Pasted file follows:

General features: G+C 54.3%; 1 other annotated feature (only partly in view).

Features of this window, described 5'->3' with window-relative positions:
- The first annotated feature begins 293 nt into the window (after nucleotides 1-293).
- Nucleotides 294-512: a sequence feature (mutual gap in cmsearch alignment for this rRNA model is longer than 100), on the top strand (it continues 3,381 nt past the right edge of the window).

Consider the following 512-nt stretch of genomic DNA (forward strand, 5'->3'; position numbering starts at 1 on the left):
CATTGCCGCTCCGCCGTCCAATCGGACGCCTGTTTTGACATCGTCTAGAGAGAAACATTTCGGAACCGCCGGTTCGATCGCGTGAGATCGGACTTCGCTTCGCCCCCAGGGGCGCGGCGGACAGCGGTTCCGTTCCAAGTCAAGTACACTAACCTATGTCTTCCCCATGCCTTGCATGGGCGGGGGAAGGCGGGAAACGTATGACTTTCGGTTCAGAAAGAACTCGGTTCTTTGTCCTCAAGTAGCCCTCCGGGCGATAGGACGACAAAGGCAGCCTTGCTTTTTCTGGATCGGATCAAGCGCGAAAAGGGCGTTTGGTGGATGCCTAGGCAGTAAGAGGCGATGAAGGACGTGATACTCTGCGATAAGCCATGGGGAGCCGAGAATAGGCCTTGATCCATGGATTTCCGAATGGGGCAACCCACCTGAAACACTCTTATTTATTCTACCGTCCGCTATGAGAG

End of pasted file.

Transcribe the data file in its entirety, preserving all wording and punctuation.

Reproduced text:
General features: G+C 54.3%; 1 other annotated feature (only partly in view).

Features of this window, described 5'->3' with window-relative positions:
- The first annotated feature begins 293 nt into the window (after nucleotides 1-293).
- Nucleotides 294-512: a sequence feature (mutual gap in cmsearch alignment for this rRNA model is longer than 100), on the top strand (it continues 3,381 nt past the right edge of the window).

Consider the following 512-nt stretch of genomic DNA (forward strand, 5'->3'; position numbering starts at 1 on the left):
CATTGCCGCTCCGCCGTCCAATCGGACGCCTGTTTTGACATCGTCTAGAGAGAAACATTTCGGAACCGCCGGTTCGATCGCGTGAGATCGGACTTCGCTTCGCCCCCAGGGGCGCGGCGGACAGCGGTTCCGTTCCAAGTCAAGTACACTAACCTATGTCTTCCCCATGCCTTGCATGGGCGGGGGAAGGCGGGAAACGTATGACTTTCGGTTCAGAAAGAACTCGGTTCTTTGTCCTCAAGTAGCCCTCCGGGCGATAGGACGACAAAGGCAGCCTTGCTTTTTCTGGATCGGATCAAGCGCGAAAAGGGCGTTTGGTGGATGCCTAGGCAGTAAGAGGCGATGAAGGACGTGATACTCTGCGATAAGCCATGGGGAGCCGAGAATAGGCCTTGATCCATGGATTTCCGAATGGGGCAACCCACCTGAAACACTCTTATTTATTCTACCGTCCGCTATGAGAG